It wasn’t until the early 1950s, after the release of Steve Kordek’s “Triple Action”, that two flippers were introduced and would become the norm for pinball. 

The Outlaw Decades: Pinball Becomes Illegal

From the early 1940s to as late as the mid-1970s, pinball was illegal in many of America’s largest cities: New York, Chicago, and Los Angeles among the most prominent.

Before the addition of flippers in 1947, pinball was a much different game. With little to no skill involved, it was viewed as a game of chance. The ball and how it bounced off of pins and across the playfield was outside of the players control. Like many other games of chance, players, and even spectators, gambled on the games. Players were often rewarded with prizes, ranging from free games and chewing gum to tokens that could be exchanged for cash or expensive jewelry.

As a result, early pinball gained notoriety as a gambler’s game. It would even become associated with Chicago’s mob scene. This dark association came to a public head on January 21st, 1942, when New York City Mayor, Fiorello LaGuardia, officially banned pinball machines in public areas and businesses. Soon, other major cities followed New York City. Many cities either outright banned pinball or barred children from playing it. It would take three decades for pinball to re-emerge as a legitimate game.

First, in 1974, the California Supreme Court passed a ruling which stated pinball was a game of skill rather than a game of chance. Upon its ruling, the court decided to overturn its prohibition in the state. In the years that followed, other cities, including New York, lifted their bans of pinball. 

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The Arcade Golden Age

As pinball re-emerged as a once again legitimate pastime, the world of electronic amusements was about to change. Advancements in solid state electronics made many electro-mechanical features antiquated. Microprocessors and circuit boards soon paved the way for a digital pinball revolution. And the timing couldn’t be more perfect.

In the early '70s, games like “Pong”, “Space Race”, and “Tank” jump-started a new phenomenon: video game arcades. Of course, they weren’t yet called video games, but soon arcades began to spring up across the U.S. and around the globe. Right around the midpoint of the decade, Gottlieb released “The Spirit of 76”. Released to celebrate the bicentennial of the United States, “The Spirit of 76” was the very first solid-state electronic pinball machine. Soon, other solid-state pinball machines followed, and eventually microprocessors, circuit boards, and digital scoreboards and sound effects became the standard.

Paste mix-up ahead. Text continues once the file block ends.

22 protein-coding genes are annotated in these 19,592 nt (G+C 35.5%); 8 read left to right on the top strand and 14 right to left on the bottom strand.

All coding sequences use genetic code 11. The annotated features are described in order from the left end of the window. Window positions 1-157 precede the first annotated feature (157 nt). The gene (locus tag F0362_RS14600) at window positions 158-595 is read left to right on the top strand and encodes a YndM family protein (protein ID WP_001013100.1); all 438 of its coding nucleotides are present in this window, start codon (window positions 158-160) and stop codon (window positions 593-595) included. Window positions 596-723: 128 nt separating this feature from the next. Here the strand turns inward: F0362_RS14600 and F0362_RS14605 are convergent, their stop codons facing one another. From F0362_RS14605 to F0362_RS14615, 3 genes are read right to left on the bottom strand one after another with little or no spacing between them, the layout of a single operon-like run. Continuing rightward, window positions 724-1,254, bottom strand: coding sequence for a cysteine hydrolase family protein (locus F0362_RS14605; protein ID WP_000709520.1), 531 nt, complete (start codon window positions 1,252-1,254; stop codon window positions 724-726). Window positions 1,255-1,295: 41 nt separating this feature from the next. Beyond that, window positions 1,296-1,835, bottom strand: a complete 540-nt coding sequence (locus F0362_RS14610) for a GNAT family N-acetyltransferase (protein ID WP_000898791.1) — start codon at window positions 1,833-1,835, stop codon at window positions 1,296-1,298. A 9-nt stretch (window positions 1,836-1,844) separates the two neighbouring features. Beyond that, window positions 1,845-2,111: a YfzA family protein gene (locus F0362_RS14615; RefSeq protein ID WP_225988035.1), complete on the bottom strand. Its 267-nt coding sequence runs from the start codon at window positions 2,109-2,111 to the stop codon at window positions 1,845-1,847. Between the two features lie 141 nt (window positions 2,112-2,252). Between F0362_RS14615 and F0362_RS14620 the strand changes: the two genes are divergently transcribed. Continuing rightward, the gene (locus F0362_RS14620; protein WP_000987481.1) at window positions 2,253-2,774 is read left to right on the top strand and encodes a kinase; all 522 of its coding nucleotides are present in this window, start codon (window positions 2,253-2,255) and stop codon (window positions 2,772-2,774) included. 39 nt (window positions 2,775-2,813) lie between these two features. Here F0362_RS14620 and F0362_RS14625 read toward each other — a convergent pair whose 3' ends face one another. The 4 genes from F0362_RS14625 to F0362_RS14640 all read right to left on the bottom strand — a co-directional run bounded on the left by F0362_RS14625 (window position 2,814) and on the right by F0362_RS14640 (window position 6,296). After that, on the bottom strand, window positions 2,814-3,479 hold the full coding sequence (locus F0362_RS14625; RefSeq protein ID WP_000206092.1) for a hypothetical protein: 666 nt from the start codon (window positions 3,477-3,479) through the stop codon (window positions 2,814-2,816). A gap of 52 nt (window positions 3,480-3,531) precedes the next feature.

Pinball Machines Enter The Digital Era

The 1980’s brought even more digital excitement as arcades became a massive pop culture phenomenon. As computer games and arcade machines continued to evolve, so too did pinball.

During the 1980's, pinball manufacturers began incorporating many modern technological changes. Pinball became increasingly advanced, using additional computing resources. This allowed machines to feature full soundtracks, elaborate lighting effects, and increasingly complex backbox animations. In many ways, this helped to make the pinball experience difficult to replicate virtually, in turn helping to increase its longevity and survival through upcoming downturns.

Despite the video game crash of the later '80s, pinball remained popular. Within the first years of the 1990s, pinball manufacturers saw new highs in game sales. New manufacturers even entered the market, like Capcom Pinball. However, this prosperity didn’t last.  

By 1996, interest in pinball waned. As a result, large pinball manufacturers like Alvin G., Capcom, and Gottlieb closed shop. By 1997, only two remained: Williams and Sega Pinball. In 1999, Gary Stern purchased Sega Pinball, thus founding Stern Pinball. Finally, in 2000, Williams withdrew from the pinball market entirely, leaving only Stern as the sole manufacturer of new, original pinball machines.

Pinball Today

While it may fall short of its once monumental heights, pinball is still alive and well today. By the mid-2000s, a pinball revival began, with smaller independent pinball manufacturers designing and producing machines everywhere from the U.S. to Spain and Australia.

In 2013, Jersey Jack Pinball, Inc., located in New Jersey, U.S., released “The Wizard of Oz”, the first new US pinball machine not made by Stern Pinball since 2001.

Find Your Dream Pinball Machine

Whether you’re new to pinball or a life-long fan, M&P Amusement is here to help you live your dream of owning your own pinball machine. Browse through a selection of new pinball machines for the latest in pinball technology. Or shop our wide selection of used pinball games to capture that retro vibe. Look to bulk order or need a machine serviced? Give us a call at (717) 887-5293! Our team is ready to help with your pinball needs!